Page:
Tobique First Nation's tower gardens take bloom
Children learning about food and how they can grow it themselves through aeroponics system in classroom
Children at Tobique First Nation are learning about food and how they can grow it themselves through a non-profit company hired by the band to expand offerings for children at the band school.
Kale, Swiss chard, cilantro, the beginnings of eggplants and a lush-looking harvest of other herbs and greens burst from narrow white plastic towers in a classroom.
All were grown using aeroponics systems known as "tower gardens" that the Tobique First Nation put in some classrooms this year.
Now the spring plantings are being picked by the summer camp children.
"I learned that plants are good for you," says a shy seven-year-old Sariyah Perley.
Sariyah says every morning she and her classmates would run into the classroom to check to see if anything had grown.
"We would check all over and then when we found one, we just get real happy," she said.
The seeds are planted in rockwool, a horticultural growing medium, with a sprinkling of vermiculite. The system doesn't use soil. They are then planted in small plastic protrusions.
"This is an aeroponic system and we add water and a nutrient solution to the bottom, and there's an aeration pump, that shoots the solution up here, and it cascades down like rain every 15 minutes, on a timer," said Bobbi-Jo Oatway, who teaches at The Wolastoq Summer Camp.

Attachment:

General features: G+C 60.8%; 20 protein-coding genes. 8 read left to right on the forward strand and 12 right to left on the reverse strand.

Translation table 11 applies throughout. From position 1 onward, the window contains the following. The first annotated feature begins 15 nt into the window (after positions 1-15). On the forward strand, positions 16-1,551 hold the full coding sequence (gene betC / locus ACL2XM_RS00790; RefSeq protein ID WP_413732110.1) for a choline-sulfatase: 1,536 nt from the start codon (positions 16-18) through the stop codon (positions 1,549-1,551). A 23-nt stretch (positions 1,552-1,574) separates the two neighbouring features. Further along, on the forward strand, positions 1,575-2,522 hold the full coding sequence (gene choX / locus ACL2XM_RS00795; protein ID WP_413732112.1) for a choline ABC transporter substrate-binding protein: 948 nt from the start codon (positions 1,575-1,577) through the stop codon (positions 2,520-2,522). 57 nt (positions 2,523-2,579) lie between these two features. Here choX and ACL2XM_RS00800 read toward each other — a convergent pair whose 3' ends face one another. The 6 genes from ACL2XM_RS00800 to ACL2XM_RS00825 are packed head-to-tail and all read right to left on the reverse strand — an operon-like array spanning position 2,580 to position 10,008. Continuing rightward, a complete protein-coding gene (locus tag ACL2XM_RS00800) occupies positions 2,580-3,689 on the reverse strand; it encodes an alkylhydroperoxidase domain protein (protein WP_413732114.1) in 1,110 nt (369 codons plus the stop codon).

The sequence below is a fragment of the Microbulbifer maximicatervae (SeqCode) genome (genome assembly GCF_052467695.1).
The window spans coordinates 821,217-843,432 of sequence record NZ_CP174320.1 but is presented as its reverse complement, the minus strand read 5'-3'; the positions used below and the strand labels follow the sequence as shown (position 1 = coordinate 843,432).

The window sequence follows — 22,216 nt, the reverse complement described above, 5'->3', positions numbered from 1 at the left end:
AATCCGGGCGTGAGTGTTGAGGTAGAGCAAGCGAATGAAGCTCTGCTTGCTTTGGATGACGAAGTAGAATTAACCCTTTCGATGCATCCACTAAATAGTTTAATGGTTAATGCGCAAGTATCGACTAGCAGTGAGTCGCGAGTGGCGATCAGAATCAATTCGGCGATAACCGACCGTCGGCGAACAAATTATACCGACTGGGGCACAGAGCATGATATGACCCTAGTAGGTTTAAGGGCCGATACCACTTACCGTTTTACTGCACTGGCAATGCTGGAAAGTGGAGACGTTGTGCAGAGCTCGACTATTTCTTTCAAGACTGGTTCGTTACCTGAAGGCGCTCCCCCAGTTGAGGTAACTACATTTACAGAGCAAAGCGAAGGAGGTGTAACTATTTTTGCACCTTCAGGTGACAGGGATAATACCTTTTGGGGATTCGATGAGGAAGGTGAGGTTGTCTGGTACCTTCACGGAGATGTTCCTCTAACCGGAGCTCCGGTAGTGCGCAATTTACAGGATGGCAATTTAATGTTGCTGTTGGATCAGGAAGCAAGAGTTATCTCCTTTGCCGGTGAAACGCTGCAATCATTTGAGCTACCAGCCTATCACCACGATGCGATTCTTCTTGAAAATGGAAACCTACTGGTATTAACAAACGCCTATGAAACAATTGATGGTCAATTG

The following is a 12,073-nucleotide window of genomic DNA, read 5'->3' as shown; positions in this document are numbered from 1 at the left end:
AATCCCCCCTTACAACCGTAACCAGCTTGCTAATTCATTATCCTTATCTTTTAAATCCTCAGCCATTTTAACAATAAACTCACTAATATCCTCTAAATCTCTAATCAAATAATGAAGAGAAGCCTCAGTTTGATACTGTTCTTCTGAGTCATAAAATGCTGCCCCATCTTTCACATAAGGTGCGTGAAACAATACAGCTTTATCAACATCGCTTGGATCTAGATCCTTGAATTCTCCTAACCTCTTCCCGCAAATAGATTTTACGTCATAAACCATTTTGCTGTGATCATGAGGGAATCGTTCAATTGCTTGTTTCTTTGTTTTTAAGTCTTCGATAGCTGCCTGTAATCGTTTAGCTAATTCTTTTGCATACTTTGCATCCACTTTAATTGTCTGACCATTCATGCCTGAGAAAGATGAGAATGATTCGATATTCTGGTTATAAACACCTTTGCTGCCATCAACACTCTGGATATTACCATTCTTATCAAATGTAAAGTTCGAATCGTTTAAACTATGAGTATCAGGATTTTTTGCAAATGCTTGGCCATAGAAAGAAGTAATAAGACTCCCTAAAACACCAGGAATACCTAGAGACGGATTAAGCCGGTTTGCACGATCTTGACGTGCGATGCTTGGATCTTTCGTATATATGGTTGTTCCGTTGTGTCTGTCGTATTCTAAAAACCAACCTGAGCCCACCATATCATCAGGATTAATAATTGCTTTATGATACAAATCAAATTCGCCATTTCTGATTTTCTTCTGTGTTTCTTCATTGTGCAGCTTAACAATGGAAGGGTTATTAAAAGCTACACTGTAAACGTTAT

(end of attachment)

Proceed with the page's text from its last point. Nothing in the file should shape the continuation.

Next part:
"The lights are on, 16 hours then, eight hours off.
"The roots grow down below that, so the roots are constantly exposed to oxygen from the aeration, from the pump, so that's why they grow so well. They're getting all that oxygen, and rain every 15 minutes, what a dream for a plant. And light. And as you can see, they're loving life."
The project is one of a number of initiatives started this year by Sky Perley's non-profit company, Wolastoq Education Initiative Inc.
The company was hired by the band to expand what it offered to its children at the community's band school.
Perley says it is part of teaching them about food, where it comes from, and how they can grow it themselves.
"I learned that cucumbers start as flowers and I didn't know there were females, and males," says Lydia Bear Jeanes.
She says she helped pollinate the female plants with pollen taken on a Q-tip from the male flowers.
"So they can turn into cucumbers. And then the males fall off, because it's done."
Oatway says they have had a few problems. One tower of plants died after someone unplugged it to move it out of the way for another event.
And they learned some leafy greens have to be harvested before they get too close to the grow lights, or they get burned.
Children harvested enough kale one day recently to make their own salads, learning to "massage" the leaves with lemon juice and sea salt.
The end result had a few wrinkled noses, but C'Anna Moulton ate all of hers, saying, "It's good. It's like Caesar salad."
The children will soon have to plant germinating peas, beans, kale, Swiss chard, cabbage, broccoli, basil, cilantro, lettuce, spinach, nasturtiums, marigolds, tomato, wild strawberries, watermelon, cantaloupe, and squash.